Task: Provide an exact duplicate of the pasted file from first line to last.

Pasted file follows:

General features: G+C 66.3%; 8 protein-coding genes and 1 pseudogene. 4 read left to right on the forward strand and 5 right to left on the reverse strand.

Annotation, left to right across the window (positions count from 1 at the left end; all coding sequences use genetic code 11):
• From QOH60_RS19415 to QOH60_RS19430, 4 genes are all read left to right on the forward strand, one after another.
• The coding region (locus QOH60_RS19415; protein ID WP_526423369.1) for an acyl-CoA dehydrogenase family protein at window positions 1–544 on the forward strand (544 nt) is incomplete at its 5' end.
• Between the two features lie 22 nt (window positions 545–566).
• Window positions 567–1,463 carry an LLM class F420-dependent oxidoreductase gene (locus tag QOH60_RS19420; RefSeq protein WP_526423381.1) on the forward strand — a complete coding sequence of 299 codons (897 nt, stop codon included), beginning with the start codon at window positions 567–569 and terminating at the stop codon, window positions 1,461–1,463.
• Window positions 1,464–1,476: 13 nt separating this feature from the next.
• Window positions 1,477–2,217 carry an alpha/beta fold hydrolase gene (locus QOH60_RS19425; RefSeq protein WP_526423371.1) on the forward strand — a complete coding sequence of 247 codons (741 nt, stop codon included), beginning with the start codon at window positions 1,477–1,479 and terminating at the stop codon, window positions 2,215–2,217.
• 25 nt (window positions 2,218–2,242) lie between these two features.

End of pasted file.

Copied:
General features: G+C 66.3%; 8 protein-coding genes and 1 pseudogene. 4 read left to right on the forward strand and 5 right to left on the reverse strand.

Annotation, left to right across the window (positions count from 1 at the left end; all coding sequences use genetic code 11):
• From QOH60_RS19415 to QOH60_RS19430, 4 genes are all read left to right on the forward strand, one after another.
• The coding region (locus QOH60_RS19415; protein ID WP_526423369.1) for an acyl-CoA dehydrogenase family protein at window positions 1–544 on the forward strand (544 nt) is incomplete at its 5' end.
• Between the two features lie 22 nt (window positions 545–566).
• Window positions 567–1,463 carry an LLM class F420-dependent oxidoreductase gene (locus tag QOH60_RS19420; RefSeq protein WP_526423381.1) on the forward strand — a complete coding sequence of 299 codons (897 nt, stop codon included), beginning with the start codon at window positions 567–569 and terminating at the stop codon, window positions 1,461–1,463.
• Window positions 1,464–1,476: 13 nt separating this feature from the next.
• Window positions 1,477–2,217 carry an alpha/beta fold hydrolase gene (locus QOH60_RS19425; RefSeq protein WP_526423371.1) on the forward strand — a complete coding sequence of 247 codons (741 nt, stop codon included), beginning with the start codon at window positions 1,477–1,479 and terminating at the stop codon, window positions 2,215–2,217.
• 25 nt (window positions 2,218–2,242) lie between these two features.